In episode one, Dr Penny Spikins and Dr Dorothea Debus, from the University of York, discuss an ancient hand axe, on loan to us from the Yorkshire Museum. It looks like it could be a weapon but in actual fact it is a tool used for cutting meat approximately 70,000 years ago. Aside from its practical application, it was made in a way that was also aesthetically pleasing. So why would this ancient community care about what a basic cutting tool looked like? One theory is that its pleasing aesthetic demonstrated skill, patience, and knowledge on the part of its maker. In this podcast episode the researchers discuss what this tells us about our human attachments to everyday objects and how it helps us interpret the world we live in today. A video of the hand axe is available on the York Festival of Ideas website.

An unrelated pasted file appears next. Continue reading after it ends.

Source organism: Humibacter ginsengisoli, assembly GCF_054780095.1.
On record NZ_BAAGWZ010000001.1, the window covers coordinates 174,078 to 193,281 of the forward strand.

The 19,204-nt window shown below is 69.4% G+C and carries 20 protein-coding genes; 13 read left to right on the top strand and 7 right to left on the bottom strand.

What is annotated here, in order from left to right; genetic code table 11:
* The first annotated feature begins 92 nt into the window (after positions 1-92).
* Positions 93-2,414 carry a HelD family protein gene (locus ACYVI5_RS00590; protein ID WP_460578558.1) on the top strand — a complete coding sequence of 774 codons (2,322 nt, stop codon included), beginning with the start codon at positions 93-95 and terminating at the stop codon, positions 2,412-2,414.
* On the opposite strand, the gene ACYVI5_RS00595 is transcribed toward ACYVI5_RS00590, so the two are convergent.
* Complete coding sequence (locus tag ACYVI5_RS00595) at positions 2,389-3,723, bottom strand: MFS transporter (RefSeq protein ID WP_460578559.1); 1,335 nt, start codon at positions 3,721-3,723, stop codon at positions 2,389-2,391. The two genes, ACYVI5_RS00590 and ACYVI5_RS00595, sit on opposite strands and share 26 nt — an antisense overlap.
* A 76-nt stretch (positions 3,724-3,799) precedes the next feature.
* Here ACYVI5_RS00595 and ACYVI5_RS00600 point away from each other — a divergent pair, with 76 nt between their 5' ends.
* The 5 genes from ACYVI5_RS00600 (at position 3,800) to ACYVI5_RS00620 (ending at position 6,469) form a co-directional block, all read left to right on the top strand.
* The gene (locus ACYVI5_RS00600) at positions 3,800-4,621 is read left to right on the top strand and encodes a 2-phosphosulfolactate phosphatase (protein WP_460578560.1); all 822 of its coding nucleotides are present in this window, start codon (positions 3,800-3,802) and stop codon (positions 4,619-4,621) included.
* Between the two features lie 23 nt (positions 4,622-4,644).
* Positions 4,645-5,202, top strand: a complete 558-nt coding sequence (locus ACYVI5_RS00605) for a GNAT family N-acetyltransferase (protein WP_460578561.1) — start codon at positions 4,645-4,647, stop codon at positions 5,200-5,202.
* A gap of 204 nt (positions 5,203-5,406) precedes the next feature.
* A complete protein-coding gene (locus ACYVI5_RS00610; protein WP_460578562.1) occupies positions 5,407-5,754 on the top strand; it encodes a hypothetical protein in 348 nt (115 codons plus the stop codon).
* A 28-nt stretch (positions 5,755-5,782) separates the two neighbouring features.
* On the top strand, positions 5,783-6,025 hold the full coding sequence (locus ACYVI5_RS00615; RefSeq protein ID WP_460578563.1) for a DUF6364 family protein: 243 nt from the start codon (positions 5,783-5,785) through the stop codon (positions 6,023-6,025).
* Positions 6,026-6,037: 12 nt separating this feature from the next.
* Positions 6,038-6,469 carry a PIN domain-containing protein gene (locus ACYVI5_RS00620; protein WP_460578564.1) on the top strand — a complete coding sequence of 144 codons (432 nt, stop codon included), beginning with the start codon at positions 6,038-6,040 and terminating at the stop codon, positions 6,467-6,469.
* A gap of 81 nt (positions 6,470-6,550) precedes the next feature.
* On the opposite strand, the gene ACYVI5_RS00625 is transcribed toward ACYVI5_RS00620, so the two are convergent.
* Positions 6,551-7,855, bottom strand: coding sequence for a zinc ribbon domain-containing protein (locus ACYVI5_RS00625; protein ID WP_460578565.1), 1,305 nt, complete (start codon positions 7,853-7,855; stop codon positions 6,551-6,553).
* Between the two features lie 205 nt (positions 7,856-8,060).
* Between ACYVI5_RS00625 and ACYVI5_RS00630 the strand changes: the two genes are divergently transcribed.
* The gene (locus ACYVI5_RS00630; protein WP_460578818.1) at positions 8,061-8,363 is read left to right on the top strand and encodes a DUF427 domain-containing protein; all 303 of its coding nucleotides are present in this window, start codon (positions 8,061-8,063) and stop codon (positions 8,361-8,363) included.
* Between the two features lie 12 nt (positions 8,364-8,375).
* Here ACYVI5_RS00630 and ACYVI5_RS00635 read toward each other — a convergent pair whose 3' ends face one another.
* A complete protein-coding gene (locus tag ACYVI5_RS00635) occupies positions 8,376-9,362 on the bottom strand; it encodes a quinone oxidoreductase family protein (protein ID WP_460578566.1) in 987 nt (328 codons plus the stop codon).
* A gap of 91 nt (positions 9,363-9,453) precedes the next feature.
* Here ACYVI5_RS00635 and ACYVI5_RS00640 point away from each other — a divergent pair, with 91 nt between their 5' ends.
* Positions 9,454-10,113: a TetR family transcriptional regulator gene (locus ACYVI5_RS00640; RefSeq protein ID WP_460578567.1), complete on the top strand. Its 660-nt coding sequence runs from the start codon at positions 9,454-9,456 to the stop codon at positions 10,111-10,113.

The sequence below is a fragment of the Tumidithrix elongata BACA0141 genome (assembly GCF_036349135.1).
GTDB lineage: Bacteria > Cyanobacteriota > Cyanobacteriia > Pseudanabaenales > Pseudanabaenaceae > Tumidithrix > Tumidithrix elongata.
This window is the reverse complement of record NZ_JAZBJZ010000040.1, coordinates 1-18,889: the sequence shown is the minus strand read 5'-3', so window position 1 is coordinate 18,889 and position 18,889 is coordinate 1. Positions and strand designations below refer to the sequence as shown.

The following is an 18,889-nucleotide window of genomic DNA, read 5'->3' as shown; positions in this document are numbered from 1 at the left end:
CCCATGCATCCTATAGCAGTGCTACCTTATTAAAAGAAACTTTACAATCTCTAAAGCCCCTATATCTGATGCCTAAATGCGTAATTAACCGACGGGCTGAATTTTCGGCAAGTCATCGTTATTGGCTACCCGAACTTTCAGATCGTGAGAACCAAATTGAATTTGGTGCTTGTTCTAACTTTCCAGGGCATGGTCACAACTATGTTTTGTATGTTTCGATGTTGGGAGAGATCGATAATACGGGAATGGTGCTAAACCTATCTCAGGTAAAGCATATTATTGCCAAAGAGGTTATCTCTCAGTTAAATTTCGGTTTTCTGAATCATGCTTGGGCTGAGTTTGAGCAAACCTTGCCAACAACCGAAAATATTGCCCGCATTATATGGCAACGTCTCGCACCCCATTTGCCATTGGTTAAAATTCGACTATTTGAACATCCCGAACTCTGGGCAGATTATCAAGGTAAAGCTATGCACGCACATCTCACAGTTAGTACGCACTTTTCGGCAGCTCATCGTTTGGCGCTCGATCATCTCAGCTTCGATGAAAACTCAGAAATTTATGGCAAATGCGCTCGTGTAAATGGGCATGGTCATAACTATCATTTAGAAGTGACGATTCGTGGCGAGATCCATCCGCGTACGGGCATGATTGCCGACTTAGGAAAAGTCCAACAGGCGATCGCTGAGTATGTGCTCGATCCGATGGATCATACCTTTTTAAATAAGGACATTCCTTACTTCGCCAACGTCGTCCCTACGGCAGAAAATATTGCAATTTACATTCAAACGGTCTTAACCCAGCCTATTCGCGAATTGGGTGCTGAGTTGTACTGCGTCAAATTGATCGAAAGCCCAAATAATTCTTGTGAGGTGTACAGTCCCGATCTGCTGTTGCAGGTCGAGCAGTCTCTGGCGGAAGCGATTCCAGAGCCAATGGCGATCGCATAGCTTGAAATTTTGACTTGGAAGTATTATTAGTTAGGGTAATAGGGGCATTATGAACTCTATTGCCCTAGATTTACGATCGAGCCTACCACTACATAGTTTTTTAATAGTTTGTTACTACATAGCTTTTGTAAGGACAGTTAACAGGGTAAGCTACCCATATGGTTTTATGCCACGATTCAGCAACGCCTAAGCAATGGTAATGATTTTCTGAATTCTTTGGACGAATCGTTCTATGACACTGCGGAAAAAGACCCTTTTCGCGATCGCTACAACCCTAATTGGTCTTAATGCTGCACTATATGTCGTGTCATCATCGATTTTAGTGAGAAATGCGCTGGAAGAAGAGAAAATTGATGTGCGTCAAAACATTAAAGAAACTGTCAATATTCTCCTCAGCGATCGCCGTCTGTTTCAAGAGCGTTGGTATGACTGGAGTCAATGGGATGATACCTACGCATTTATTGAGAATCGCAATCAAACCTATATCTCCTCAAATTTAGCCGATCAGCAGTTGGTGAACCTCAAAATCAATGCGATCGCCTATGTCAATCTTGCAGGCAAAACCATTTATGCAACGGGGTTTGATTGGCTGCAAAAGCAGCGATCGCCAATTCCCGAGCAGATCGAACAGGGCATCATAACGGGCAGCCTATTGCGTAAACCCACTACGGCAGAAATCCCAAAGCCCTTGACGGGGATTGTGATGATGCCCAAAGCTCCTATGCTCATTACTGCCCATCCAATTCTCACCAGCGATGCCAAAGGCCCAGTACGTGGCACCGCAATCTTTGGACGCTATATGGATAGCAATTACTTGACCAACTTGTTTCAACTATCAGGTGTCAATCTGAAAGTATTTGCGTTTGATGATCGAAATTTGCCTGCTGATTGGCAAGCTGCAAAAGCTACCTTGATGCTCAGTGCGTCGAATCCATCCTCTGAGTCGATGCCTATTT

October 8, 2018